Fig. 59. One method of flashing a terra-cotta cornice is shown in Fig. 59. The cap flashing on the outside of the balustrade and the flashing above it extending through the wall are both built in as the masonry progresses. Before laying the upper flashing a key is formed by the mason to avoid the chance of a side slip in the balustrade after erection. This key may be formed either by setting two bricks on edge or by the use of concrete; its exact size and location is decided by the design. The copper flashing should be formed closely over the projection in one piece and wide enough so that it can extend entirely through the wall and be turned down on the inside far enough to lap the base flashing at least 4 inches, and turned down outside about ½ inch over the terra cotta to form a drip. The lower cap flashing, also built in with the masonry, turns up against the brick work back of the terra cotta at least 3 inches and down outside on the face of the wall far enough to lap the cornice flashing at least 4 inches. If the lap is to be soldered the distance may be reduced accordingly. The outer edge of the terra-cotta cornice should be so designed as to provide a fastening for the outer edge of the copper base flashing covering the top of the cornice. (A good description of the method of fastening is given in Fig. 63.)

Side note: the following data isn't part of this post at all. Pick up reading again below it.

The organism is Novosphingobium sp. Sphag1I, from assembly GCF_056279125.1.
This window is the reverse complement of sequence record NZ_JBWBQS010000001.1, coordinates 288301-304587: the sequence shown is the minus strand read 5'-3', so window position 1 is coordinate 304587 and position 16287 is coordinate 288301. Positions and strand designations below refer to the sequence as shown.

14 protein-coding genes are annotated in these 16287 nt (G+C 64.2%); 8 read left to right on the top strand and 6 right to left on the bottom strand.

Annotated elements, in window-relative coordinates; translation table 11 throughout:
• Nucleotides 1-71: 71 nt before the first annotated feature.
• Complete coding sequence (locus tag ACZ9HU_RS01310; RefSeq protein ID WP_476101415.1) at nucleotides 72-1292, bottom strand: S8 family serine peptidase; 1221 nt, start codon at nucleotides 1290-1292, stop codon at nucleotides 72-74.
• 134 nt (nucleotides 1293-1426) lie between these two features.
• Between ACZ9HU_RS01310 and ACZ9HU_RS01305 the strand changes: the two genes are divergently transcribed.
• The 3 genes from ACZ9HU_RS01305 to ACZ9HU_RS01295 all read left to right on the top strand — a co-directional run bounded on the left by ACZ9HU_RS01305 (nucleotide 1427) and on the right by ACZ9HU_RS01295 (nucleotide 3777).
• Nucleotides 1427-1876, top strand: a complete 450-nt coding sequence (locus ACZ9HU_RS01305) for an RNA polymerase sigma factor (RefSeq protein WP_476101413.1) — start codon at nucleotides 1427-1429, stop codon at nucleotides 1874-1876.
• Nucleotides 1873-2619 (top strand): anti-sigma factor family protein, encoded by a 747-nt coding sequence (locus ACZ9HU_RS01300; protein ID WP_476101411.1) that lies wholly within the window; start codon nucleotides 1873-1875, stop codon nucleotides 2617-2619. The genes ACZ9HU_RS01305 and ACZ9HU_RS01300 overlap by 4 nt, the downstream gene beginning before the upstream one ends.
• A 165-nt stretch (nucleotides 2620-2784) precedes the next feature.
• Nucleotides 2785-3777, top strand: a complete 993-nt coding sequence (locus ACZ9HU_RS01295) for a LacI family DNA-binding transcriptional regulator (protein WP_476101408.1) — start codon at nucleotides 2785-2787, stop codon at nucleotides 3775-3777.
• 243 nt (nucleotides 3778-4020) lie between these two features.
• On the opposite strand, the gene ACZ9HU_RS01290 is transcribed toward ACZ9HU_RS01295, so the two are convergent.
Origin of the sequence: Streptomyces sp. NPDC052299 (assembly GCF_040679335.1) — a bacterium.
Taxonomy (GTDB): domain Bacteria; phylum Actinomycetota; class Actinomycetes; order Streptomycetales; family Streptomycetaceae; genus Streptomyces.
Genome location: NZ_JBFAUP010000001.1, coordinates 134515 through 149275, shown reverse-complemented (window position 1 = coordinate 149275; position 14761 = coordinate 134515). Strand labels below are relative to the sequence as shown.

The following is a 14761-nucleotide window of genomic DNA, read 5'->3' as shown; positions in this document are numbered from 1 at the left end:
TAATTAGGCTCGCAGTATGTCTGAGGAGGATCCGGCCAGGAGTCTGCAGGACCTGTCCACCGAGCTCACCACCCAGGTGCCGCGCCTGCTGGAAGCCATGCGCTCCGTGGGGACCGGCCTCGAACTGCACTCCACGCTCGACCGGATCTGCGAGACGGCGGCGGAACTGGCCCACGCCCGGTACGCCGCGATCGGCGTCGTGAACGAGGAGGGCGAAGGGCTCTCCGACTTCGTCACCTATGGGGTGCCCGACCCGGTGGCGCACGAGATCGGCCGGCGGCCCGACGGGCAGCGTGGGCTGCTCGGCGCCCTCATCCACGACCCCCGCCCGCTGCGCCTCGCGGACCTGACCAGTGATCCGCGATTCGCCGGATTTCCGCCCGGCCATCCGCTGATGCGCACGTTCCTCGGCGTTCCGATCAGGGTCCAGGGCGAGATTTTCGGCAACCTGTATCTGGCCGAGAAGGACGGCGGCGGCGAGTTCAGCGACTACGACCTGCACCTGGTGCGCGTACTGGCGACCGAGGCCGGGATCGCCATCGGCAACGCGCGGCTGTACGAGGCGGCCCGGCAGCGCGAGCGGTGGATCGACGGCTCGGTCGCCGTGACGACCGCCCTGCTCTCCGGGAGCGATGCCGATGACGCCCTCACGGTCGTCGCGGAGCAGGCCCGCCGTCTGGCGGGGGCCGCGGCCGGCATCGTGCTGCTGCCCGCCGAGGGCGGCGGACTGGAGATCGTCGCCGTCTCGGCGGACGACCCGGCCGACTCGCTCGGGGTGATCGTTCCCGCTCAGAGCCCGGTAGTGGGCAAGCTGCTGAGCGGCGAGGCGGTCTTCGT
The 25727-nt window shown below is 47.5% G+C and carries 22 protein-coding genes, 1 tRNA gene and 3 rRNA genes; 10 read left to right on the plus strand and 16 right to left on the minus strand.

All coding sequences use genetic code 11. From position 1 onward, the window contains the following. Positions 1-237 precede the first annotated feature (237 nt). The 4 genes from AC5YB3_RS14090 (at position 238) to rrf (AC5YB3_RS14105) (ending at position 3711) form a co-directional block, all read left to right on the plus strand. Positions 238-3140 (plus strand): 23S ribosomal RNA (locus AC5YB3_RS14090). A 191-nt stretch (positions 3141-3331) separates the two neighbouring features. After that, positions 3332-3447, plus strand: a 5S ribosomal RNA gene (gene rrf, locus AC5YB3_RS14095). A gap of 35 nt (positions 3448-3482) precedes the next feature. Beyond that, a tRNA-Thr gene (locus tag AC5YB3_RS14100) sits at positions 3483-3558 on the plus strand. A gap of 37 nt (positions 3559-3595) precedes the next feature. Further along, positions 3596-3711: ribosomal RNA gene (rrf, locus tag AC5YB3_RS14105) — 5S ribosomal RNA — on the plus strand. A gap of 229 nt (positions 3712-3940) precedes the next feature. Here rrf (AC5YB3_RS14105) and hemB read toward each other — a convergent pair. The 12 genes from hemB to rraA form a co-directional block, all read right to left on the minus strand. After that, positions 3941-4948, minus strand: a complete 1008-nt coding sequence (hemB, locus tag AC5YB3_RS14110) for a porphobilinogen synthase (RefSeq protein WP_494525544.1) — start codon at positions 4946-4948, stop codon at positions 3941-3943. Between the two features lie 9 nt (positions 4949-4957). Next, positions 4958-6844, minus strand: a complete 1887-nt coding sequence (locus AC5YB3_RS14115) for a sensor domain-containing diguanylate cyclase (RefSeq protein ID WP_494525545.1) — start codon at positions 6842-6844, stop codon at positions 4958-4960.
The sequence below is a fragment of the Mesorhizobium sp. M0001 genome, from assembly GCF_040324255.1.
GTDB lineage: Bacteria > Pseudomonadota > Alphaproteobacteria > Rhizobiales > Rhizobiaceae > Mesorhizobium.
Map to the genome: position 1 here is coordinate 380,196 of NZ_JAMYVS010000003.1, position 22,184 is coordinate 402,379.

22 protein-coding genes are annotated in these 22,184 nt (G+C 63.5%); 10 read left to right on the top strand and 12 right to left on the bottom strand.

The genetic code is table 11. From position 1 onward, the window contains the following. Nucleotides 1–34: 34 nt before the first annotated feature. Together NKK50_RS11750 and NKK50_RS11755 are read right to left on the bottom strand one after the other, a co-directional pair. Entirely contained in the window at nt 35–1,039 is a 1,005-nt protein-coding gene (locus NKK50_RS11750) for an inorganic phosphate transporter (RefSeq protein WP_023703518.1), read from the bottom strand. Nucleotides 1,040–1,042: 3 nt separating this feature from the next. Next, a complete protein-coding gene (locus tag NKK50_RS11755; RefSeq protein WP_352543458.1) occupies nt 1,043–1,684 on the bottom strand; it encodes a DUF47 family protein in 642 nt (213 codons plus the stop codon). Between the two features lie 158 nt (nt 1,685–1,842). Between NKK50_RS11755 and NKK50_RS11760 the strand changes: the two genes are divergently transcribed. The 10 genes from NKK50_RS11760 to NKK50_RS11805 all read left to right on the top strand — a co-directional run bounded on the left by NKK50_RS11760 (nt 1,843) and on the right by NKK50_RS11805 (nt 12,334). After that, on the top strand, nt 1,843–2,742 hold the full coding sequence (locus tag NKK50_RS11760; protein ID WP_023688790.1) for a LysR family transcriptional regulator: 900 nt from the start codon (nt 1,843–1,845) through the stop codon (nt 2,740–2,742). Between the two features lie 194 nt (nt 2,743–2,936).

Attention is called to the use of the ⅜-inch thick bronze bar set in the top rail of the balustrade. This bar is continuous on top of the balusters, and if possible should be returned at the ends of the balustrade into the main wall of the building and anchored. The bar is placed on top of the balustrade dowels just before the terra-cotta rail is placed in position.